After several younglings are lost attempting their om’gora rites, Thrall begins questioning the value of the trials. The new generation places such emphasis on martial strength and battle prowess that they would risk death attempting the rites before they are ready. Walking through Orgrimmar with his family, Thrall reflects on his son’s readiness for the trials, his own coming of age, and how to prepare this new generation to build on the legacy he and his friends started long ago.

The young orc moved like a shadow through the palm fronds.

The edge of the Northern Barrens was a beautiful place: countless trees heavy with fruit, the sound of songbirds calling above. The young orc had heard stories of how the night elf druid Naralex and others restored this once-arid land to the stunning glory that now lay before him. And yet there was great danger here, for all that rampant green majesty. There were scars upon the land if one knew how to look—old bones bleached white amid tangles of lush grass, broken blades, the rusted handles of war axes. The land remembered those who’d fought here. Those who’d bled and died here.

The orc expected it to feel like a graveyard—that was how his father had described it—but it did not carry that mournful melancholy. Instead, with each old weapon, each mark of fire on the oldest trees, he felt a sense of wonder.

I am walking through the history of my people, he mused. It was not the kind of thought he usually had. There was the weight of truth in it, as though he was on the verge of some greater understanding—as close to it as to the beast he now stalked. Something new trying to bloom in the soil of his soul.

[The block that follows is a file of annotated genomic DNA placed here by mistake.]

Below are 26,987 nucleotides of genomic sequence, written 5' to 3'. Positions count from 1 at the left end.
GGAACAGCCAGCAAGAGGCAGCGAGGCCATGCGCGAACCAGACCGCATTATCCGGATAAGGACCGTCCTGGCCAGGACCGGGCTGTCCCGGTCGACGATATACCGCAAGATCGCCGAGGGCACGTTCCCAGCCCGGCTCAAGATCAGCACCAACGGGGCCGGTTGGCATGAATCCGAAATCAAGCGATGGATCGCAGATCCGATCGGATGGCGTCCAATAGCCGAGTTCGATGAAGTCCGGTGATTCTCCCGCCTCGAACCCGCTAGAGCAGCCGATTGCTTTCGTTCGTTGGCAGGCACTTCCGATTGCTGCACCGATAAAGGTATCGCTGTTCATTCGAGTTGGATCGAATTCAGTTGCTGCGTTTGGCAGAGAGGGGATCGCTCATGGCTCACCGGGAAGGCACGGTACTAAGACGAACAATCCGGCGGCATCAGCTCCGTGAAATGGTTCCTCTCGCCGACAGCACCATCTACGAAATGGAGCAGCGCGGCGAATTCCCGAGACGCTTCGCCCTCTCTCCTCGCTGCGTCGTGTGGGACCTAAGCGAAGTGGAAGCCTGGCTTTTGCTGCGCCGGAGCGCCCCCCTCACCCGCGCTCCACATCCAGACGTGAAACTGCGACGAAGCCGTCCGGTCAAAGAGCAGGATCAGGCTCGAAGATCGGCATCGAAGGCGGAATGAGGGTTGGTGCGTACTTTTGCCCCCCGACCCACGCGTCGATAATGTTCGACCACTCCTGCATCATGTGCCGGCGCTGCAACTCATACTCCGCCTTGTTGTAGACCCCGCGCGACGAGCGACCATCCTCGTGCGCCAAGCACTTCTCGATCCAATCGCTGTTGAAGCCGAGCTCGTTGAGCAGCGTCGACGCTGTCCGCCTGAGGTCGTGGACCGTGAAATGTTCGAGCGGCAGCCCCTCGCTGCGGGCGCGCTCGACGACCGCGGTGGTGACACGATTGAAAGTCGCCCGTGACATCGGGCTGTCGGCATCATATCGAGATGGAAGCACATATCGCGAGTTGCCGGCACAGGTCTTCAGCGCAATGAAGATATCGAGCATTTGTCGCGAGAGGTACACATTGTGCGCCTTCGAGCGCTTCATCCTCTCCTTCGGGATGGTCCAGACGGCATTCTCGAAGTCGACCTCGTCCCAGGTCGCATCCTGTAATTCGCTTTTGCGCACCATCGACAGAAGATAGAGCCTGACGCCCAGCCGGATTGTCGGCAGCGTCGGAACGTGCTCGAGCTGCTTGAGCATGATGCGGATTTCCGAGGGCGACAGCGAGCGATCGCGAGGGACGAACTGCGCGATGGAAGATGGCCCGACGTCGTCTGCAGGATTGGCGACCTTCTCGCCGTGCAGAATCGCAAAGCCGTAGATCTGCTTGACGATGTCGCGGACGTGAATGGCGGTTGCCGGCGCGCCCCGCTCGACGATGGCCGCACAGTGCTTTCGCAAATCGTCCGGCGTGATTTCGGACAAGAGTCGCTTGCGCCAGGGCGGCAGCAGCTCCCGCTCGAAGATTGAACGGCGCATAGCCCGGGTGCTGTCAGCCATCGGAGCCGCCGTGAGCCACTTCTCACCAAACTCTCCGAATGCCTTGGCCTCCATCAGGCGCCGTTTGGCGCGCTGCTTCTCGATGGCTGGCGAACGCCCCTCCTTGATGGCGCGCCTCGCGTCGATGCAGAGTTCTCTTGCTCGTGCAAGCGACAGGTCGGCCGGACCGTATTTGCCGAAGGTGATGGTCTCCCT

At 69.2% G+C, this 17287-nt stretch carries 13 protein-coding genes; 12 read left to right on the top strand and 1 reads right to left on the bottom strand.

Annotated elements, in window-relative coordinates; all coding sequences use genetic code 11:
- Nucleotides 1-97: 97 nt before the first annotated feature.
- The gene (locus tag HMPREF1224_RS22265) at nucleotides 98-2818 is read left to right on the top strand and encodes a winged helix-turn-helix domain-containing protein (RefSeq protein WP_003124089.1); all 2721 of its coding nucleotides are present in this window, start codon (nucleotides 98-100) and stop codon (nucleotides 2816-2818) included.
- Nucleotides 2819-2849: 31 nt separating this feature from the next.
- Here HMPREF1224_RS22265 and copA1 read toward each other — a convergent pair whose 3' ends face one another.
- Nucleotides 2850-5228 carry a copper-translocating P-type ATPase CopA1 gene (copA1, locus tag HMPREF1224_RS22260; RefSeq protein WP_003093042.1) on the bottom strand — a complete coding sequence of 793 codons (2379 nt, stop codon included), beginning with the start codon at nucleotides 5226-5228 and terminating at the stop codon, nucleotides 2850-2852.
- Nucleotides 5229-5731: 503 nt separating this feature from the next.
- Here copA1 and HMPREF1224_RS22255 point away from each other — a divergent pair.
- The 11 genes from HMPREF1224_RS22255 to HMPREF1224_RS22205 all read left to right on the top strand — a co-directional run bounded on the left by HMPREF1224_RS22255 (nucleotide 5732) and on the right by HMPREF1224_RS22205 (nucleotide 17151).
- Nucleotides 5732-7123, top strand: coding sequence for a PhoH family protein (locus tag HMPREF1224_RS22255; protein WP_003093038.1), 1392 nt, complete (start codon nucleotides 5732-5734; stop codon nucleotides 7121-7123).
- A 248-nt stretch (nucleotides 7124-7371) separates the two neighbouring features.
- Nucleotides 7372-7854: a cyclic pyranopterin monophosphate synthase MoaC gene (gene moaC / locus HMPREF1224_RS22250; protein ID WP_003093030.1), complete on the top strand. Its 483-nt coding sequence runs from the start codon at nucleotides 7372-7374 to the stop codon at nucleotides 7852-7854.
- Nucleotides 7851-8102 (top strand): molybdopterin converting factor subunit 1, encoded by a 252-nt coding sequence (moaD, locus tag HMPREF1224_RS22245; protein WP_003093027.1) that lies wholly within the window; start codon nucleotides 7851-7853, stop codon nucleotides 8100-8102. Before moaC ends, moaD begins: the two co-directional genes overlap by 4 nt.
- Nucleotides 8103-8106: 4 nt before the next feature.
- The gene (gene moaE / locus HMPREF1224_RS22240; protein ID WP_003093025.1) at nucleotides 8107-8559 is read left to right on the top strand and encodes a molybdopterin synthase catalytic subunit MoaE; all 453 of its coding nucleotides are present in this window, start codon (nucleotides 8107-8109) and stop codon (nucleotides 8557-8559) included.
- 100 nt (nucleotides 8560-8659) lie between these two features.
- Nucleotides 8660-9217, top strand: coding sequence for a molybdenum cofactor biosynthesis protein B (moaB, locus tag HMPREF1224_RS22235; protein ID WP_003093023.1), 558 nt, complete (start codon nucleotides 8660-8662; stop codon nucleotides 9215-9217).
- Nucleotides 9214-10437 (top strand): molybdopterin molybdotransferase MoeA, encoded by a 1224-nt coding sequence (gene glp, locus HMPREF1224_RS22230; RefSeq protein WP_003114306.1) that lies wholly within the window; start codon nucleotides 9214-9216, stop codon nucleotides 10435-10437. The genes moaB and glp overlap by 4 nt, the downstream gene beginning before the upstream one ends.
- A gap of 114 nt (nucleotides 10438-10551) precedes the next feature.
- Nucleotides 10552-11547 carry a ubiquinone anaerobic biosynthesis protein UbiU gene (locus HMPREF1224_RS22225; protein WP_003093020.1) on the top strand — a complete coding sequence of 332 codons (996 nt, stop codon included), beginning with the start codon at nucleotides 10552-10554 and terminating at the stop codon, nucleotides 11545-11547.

He climbed atop a cracked boulder and squatted there, his hands automatically moving to touch his blades. Being alone out here was entirely different than he had expected. Long before he’d even left home for his first leg of the om’gora, he had been filled with excitement in all its many forms: The bravado that boiled in his chest when announcing to his parents he was ready. The thrill of the hunt. The delight in taking the first step toward acceptance. The hope of earning the next blessing after this one. But now those feelings had faded—not gone, but receded to a shadowy distance in his heart and mind. He’d felt the change happen slowly. The anticipation of the om’gora lasted still, but the fires beneath it had been banked. The fear was there, of course. He was young but not foolish.

Now what he felt, he was certain, was a sense of awe. Perched atop this boulder, hearing the wind rustling, the ferns pressing in on either side of him, staring down toward the gaping maw of the Wailing Caverns, he felt as if a thousand—no, ten thousand—orcs stood all around him. He was in their company, even if most were lost to time and battle. Some, he knew, had failed trying to complete this exact rite, here on this rock or within the thick darkness of the caverns.

He felt them.

He was them.

Download to read the Rest of This Short Story by Jonathan Maberry

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